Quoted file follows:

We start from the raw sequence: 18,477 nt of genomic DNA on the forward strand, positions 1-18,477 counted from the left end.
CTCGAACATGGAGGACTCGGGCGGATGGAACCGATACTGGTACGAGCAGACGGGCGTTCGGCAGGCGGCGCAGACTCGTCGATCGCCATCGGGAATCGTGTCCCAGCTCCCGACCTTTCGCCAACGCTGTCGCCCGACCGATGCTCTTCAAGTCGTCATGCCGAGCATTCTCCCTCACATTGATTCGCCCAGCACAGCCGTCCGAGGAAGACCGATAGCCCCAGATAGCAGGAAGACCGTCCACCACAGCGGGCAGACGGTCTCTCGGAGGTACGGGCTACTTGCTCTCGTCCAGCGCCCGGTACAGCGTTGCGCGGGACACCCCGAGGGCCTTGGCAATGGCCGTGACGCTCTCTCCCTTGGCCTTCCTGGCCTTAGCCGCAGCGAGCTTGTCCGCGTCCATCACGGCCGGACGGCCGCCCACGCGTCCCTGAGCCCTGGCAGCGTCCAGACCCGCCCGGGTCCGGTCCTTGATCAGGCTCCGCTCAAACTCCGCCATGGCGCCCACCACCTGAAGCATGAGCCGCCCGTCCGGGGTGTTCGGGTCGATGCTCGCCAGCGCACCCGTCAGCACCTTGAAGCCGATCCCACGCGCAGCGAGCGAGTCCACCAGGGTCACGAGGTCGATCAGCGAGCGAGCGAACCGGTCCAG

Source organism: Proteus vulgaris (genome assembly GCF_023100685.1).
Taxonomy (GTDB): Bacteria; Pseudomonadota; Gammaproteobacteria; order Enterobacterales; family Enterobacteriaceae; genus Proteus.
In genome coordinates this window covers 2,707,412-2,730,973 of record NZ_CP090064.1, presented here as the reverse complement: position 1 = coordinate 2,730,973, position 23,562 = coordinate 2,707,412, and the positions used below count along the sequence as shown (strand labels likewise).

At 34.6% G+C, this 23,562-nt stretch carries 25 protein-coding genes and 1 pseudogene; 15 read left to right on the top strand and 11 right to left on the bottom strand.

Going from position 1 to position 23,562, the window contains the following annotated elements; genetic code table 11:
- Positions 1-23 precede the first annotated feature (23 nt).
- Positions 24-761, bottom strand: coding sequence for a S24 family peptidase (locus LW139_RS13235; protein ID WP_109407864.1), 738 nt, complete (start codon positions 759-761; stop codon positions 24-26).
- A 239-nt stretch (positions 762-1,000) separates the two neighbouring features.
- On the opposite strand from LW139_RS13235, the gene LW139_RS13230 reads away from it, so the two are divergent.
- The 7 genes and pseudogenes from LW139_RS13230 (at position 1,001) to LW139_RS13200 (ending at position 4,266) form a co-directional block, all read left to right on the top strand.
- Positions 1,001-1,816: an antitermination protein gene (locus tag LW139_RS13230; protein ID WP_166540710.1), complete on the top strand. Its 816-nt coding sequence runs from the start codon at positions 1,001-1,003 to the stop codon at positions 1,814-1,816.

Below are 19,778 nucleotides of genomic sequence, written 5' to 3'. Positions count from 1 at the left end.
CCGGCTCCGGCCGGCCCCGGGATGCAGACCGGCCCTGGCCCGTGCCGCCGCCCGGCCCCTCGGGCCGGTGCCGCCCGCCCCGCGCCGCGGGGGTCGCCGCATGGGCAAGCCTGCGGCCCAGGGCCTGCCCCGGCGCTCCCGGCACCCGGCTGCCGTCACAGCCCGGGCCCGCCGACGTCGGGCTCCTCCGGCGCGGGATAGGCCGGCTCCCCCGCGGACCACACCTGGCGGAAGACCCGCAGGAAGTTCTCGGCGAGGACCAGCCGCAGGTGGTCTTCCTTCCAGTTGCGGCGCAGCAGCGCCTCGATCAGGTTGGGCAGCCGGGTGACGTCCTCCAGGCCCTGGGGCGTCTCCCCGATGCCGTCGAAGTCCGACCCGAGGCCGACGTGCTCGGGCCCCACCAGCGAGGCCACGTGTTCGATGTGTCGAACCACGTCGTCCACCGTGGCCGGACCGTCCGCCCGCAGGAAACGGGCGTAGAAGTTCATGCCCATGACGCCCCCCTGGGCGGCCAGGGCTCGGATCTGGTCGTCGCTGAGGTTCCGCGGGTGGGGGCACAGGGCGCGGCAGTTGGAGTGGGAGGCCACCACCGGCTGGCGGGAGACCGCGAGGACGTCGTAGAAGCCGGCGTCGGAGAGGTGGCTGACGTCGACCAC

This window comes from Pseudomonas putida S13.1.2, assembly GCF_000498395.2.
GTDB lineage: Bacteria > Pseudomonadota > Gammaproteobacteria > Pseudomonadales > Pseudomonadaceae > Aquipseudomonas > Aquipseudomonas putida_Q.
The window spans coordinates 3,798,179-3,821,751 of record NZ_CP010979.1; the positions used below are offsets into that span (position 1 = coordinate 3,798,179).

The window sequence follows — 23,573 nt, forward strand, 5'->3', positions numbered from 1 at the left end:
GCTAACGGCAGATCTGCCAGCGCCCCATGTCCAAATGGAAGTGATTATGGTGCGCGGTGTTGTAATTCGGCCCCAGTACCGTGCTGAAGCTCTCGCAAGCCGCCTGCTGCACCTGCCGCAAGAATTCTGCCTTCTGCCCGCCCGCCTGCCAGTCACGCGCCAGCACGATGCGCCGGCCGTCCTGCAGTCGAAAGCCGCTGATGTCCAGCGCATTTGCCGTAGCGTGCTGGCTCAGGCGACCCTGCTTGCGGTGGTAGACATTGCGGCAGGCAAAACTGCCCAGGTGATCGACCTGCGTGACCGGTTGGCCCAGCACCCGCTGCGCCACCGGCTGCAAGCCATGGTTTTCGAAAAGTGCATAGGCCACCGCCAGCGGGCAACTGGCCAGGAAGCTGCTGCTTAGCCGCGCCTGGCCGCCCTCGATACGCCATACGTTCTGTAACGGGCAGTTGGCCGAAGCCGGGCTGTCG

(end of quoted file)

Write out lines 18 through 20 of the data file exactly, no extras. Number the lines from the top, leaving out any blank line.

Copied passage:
The window spans coordinates 3,798,179-3,821,751 of record NZ_CP010979.1; the positions used below are offsets into that span (position 1 = coordinate 3,798,179).

The window sequence follows — 23,573 nt, forward strand, 5'->3', positions numbered from 1 at the left end:
GCTAACGGCAGATCTGCCAGCGCCCCATGTCCAAATGGAAGTGATTATGGTGCGCGGTGTTGTAATTCGGCCCCAGTACCGTGCTGAAGCTCTCGCAAGCCGCCTGCTGCACCTGCCGCAAGAATTCTGCCTTCTGCCCGCCCGCCTGCCAGTCACGCGCCAGCACGATGCGCCGGCCGTCCTGCAGTCGAAAGCCGCTGATGTCCAGCGCATTTGCCGTAGCGTGCTGGCTCAGGCGACCCTGCTTGCGGTGGTAGACATTGCGGCAGGCAAAACTGCCCAGGTGATCGACCTGCGTGACCGGTTGGCCCAGCACCCGCTGCGCCACCGGCTGCAAGCCATGGTTTTCGAAAAGTGCATAGGCCACCGCCAGCGGGCAACTGGCCAGGAAGCTGCTGCTTAGCCGCGCCTGGCCGCCCTCGATACGCCATACGTTCTGTAACGGGCAGTTGGCCGAAGCCGGGCTGTCG